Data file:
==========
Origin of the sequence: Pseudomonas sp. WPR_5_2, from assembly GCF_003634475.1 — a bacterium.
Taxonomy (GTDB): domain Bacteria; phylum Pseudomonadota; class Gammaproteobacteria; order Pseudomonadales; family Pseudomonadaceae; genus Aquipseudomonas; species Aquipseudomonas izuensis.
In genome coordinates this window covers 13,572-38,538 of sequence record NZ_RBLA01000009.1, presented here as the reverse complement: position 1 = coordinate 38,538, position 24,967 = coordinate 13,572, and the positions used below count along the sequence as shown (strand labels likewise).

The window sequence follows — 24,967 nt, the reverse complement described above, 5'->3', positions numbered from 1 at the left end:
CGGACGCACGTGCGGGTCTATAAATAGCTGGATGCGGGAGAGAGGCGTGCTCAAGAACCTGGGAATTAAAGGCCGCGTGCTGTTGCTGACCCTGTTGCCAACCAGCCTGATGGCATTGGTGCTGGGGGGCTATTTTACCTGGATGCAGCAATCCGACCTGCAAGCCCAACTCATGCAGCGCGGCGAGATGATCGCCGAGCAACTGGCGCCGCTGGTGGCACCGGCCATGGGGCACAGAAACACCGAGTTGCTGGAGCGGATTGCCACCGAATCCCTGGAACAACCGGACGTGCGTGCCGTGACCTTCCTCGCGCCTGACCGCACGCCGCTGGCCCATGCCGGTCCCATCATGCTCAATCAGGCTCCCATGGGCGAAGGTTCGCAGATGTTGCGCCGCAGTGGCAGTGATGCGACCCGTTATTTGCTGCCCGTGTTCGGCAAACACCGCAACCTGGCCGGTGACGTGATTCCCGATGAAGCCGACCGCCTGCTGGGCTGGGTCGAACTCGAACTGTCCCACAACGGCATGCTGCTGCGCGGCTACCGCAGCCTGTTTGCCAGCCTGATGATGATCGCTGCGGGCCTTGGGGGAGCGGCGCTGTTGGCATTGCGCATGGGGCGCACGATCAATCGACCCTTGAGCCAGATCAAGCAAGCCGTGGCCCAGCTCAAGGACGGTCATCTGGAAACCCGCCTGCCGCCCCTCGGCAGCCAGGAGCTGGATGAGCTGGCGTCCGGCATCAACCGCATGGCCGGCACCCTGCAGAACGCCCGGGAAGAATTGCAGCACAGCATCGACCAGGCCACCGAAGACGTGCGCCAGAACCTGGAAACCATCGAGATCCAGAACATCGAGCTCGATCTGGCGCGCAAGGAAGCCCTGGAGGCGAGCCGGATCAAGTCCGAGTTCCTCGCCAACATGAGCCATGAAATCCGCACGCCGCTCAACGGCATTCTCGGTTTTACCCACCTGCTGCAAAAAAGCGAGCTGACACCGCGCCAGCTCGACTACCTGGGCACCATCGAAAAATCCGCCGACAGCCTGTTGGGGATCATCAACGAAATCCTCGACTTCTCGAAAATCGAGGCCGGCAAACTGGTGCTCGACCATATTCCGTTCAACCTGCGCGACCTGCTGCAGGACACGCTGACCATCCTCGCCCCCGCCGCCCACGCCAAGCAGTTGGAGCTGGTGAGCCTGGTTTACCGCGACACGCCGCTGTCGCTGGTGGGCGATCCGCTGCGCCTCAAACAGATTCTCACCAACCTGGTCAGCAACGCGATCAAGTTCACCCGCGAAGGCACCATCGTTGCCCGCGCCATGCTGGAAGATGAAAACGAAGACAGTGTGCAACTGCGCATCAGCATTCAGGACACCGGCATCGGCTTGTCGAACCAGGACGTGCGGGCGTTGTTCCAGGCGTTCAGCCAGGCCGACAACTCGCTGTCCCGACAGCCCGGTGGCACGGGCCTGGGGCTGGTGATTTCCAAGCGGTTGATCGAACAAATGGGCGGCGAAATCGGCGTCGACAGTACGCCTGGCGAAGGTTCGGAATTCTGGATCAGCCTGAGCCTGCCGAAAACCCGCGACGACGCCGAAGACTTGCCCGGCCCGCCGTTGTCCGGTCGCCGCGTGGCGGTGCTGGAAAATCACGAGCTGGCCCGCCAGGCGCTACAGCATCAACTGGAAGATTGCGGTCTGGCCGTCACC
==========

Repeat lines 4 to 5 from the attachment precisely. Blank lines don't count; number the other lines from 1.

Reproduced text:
The window sequence follows — 24,967 nt, the reverse complement described above, 5'->3', positions numbered from 1 at the left end:
CGGACGCACGTGCGGGTCTATAAATAGCTGGATGCGGGAGAGAGGCGTGCTCAAGAACCTGGGAATTAAAGGCCGCGTGCTGTTGCTGACCCTGTTGCCAACCAGCCTGATGGCATTGGTGCTGGGGGGCTATTTTACCTGGATGCAGCAATCCGACCTGCAAGCCCAACTCATGCAGCGCGGCGAGATGATCGCCGAGCAACTGGCGCCGCTGGTGGCACCGGCCATGGGGCACAGAAACACCGAGTTGCTGGAGCGGATTGCCACCGAATCCCTGGAACAACCGGACGTGCGTGCCGTGACCTTCCTCGCGCCTGACCGCACGCCGCTGGCCCATGCCGGTCCCATCATGCTCAATCAGGCTCCCATGGGCGAAGGTTCGCAGATGTTGCGCCGCAGTGGCAGTGATGCGACCCGTTATTTGCTGCCCGTGTTCGGCAAACACCGCAACCTGGCCGGTGACGTGATTCCCGATGAAGCCGACCGCCTGCTGGGCTGGGTCGAACTCGAACTGTCCCACAACGGCATGCTGCTGCGCGGCTACCGCAGCCTGTTTGCCAGCCTGATGATGATCGCTGCGGGCCTTGGGGGAGCGGCGCTGTTGGCATTGCGCATGGGGCGCACGATCAATCGACCCTTGAGCCAGATCAAGCAAGCCGTGGCCCAGCTCAAGGACGGTCATCTGGAAACCCGCCTGCCGCCCCTCGGCAGCCAGGAGCTGGATGAGCTGGCGTCCGGCATCAACCGCATGGCCGGCACCCTGCAGAACGCCCGGGAAGAATTGCAGCACAGCATCGACCAGGCCACCGAAGACGTGCGCCAGAACCTGGAAACCATCGAGATCCAGAACATCGAGCTCGATCTGGCGCGCAAGGAAGCCCTGGAGGCGAGCCGGATCAAGTCCGAGTTCCTCGCCAACATGAGCCATGAAATCCGCACGCCGCTCAACGGCATTCTCGGTTTTACCCACCTGCTGCAAAAAAGCGAGCTGACACCGCGCCAGCTCGACTACCTGGGCACCATCGAAAAATCCGCCGACAGCCTGTTGGGGATCATCAACGAAATCCTCGACTTCTCGAAAATCGAGGCCGGCAAACTGGTGCTCGACCATATTCCGTTCAACCTGCGCGACCTGCTGCAGGACACGCTGACCATCCTCGCCCCCGCCGCCCACGCCAAGCAGTTGGAGCTGGTGAGCCTGGTTTACCGCGACACGCCGCTGTCGCTGGTGGGCGATCCGCTGCGCCTCAAACAGATTCTCACCAACCTGGTCAGCAACGCGATCAAGTTCACCCGCGAAGGCACCATCGTTGCCCGCGCCATGCTGGAAGATGAAAACGAAGACAGTGTGCAACTGCGCATCAGCATTCAGGACACCGGCATCGGCTTGTCGAACCAGGACGTGCGGGCGTTGTTCCAGGCGTTCAGCCAGGCCGACAACTCGCTGTCCCGACAGCCCGGTGGCACGGGCCTGGGGCTGGTGATTTCCAAGCGGTTGATCGAACAAATGGGCGGCGAAATCGGCGTCGACAGTACGCCTGGCGAAGGTTCGGAATTCTGGATCAGCCTGAGCCTGCCGAAAACCCGCGACGACGCCGAAGACTTGCCCGGCCCGCCGTTGTCCGGTCGCCGCGTGGCGGTGCTGGAAAATCACGAGCTGGCCCGCCAGGCGCTACAGCATCAACTGGAAGATTGCGGTCTGGCCGTCACC